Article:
It seems Canadians have taken Ottawa’s warning on debt to heart. They are getting the message that their debt levels are unsustainable and are holding off making big financial commitments such as buying a car, a house and electronics, according to a survey by PwC.
“Across the board, we are seeing a new desire by Canadians to cut back on major expenditures from our survey a year ago,” said John MacKinlay, leader of PwC’s national financial services consulting and deals practice. “Clearly, they are heeding the various warnings from the federal government and the Bank of Canada.”
The top reasons cited for wanting to reduce debt were fear of not being able to pay off debt (47%) and the economy (46%), followed by uncertainty in the financial markets (33%).
On a brighter note, the study found Canadians feel a level of optimism about their job security and incomes. Overall, 76% of respondents feel their jobs are secure, while 21% believe their jobs are “at risk.”
“In general terms, Canadians are relatively comfortable with the future of the economy and their job prospects,” said MacKinlay. “They are also comfortable with their level of debt because of the equity created by high housing prices, the availability of funds from their banks, and low carrying costs due to the prolonged low interest rates.”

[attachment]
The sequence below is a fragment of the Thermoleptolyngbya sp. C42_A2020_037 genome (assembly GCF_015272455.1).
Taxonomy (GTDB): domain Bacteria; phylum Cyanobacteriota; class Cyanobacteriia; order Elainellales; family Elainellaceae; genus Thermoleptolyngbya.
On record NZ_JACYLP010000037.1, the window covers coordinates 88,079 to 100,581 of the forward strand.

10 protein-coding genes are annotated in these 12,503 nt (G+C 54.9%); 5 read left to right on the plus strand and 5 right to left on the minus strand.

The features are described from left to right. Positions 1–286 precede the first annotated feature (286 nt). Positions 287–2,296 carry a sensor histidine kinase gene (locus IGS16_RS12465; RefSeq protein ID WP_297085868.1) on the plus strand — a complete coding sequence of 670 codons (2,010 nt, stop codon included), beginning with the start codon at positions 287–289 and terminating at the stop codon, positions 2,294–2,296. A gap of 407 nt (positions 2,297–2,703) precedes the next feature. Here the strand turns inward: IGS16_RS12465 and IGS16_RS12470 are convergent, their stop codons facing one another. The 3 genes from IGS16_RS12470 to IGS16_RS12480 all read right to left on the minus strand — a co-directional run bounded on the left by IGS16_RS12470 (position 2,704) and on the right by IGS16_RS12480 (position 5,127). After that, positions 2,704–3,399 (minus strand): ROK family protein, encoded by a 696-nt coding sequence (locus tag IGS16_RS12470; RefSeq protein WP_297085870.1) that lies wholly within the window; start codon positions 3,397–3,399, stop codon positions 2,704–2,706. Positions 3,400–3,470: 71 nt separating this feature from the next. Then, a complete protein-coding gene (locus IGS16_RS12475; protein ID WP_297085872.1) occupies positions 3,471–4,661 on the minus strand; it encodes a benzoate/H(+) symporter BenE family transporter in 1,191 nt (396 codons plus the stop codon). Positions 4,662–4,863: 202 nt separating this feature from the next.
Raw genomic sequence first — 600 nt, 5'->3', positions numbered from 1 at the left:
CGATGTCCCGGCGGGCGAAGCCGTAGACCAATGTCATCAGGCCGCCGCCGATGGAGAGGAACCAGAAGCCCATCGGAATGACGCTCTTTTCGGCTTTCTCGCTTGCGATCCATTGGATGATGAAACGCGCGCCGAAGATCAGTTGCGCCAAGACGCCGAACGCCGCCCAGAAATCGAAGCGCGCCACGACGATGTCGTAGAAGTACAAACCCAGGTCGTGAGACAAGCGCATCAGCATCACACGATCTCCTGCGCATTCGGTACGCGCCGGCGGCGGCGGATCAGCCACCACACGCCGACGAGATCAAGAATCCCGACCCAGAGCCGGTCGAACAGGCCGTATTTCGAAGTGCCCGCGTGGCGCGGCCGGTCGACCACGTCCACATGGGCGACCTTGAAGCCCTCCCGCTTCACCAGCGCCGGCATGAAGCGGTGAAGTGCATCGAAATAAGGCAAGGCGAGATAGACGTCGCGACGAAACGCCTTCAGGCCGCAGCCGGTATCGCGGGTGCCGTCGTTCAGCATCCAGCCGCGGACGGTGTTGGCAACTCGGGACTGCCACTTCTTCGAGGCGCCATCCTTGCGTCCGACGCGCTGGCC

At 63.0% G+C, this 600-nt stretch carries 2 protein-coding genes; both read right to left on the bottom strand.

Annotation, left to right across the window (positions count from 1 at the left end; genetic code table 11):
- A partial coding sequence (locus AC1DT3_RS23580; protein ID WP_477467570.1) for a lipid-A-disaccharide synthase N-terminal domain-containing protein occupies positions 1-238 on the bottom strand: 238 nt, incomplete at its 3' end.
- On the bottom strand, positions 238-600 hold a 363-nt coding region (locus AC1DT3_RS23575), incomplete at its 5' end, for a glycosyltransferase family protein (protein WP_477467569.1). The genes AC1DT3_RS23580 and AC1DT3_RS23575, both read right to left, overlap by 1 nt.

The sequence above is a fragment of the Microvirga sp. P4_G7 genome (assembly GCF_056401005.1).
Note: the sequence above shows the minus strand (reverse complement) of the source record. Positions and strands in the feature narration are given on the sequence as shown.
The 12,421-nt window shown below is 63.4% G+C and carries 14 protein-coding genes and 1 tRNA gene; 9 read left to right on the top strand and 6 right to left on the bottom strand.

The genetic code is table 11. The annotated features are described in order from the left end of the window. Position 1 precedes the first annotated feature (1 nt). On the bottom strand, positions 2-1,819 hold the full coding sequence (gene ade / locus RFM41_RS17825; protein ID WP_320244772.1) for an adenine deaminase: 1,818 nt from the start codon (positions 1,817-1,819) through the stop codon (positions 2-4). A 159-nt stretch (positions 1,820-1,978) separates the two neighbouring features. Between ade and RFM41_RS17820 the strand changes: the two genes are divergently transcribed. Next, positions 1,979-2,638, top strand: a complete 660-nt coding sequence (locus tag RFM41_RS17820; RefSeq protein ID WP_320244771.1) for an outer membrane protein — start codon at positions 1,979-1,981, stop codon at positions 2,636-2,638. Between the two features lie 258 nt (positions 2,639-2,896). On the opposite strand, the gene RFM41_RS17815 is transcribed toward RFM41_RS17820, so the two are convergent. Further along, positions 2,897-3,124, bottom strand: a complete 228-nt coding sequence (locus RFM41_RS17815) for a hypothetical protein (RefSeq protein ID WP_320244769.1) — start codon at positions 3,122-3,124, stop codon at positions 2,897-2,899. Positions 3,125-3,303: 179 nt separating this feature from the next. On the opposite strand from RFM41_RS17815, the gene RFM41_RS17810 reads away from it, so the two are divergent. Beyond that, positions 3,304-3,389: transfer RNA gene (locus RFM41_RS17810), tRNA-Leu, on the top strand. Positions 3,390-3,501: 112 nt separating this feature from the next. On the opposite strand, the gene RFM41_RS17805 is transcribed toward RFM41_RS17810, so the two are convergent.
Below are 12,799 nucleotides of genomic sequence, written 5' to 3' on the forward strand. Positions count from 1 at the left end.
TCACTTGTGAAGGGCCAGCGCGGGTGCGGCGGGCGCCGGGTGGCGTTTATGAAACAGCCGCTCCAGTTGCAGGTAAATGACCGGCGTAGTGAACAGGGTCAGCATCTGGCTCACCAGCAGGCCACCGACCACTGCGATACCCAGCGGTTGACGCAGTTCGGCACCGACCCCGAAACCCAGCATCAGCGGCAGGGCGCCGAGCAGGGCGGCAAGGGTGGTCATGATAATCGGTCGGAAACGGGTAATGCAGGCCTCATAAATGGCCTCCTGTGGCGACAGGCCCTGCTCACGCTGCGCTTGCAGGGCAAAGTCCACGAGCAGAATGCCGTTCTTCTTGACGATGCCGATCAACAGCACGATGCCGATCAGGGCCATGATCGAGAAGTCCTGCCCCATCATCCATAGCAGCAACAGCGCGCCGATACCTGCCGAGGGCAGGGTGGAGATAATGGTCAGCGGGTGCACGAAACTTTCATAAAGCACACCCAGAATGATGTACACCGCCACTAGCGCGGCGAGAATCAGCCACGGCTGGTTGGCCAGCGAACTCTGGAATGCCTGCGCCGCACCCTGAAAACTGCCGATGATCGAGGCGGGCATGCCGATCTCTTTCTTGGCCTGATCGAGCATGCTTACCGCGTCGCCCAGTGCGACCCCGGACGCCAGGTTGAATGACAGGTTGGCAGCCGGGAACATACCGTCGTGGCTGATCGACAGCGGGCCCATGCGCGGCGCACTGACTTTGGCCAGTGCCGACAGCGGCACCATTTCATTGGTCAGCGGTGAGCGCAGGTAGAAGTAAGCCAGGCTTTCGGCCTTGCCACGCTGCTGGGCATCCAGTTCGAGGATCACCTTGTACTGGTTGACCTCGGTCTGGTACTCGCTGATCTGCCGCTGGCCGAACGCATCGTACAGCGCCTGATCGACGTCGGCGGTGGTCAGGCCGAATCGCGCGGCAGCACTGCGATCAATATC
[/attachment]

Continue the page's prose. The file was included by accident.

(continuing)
However, MacKinlay warns that because Canada has largely been spared the economic malaise of the U.S. and Europe, many Canadians may not fully appreciate the tenuous nature of the global recovery, creating a false sense of security.
“Continued improvement in the economy will ultimately result in higher interest rates, putting pressure on borrowers,” he said. “The only scenario where interest rates remain at current levels is in the event of a weaker economy, which creates employment challenges for borrowers.”
Acknowledging this dilemma and in response to Canada’s rising real estate markets, the Office of the Superintendent of Financial Institutions (OSFI) has issued new guidelines on mortgages and lines of credit.
“Major banks are already following the general principles and should be able to comply easily with additional requirements,” added MacKinlay.
The study revealed that of all the big purchases, Canadians are putting the brakes on automobiles (69%) first, followed by buying a bigger house (62%), new electronics (61%), entertainment expenses (53%) and a vacation (49%).
Surprisingly, 58% of all retired respondents also report carrying some debt, with 42% carrying more than $10,000.
“For banks, this is an example where it’s so important to understand the individual lifestyle needs and characteristics of certain age groups,” said Diane Kazarian, national financial services leader at PwC. “Baby boomers never lived through a major depression like their parents and they’re not afraid to borrow to make major purchases.”
The survey also found that respondents expect Canadian banks to play a bigger role in advising its customers about their debt limit and helping them stick to that limit.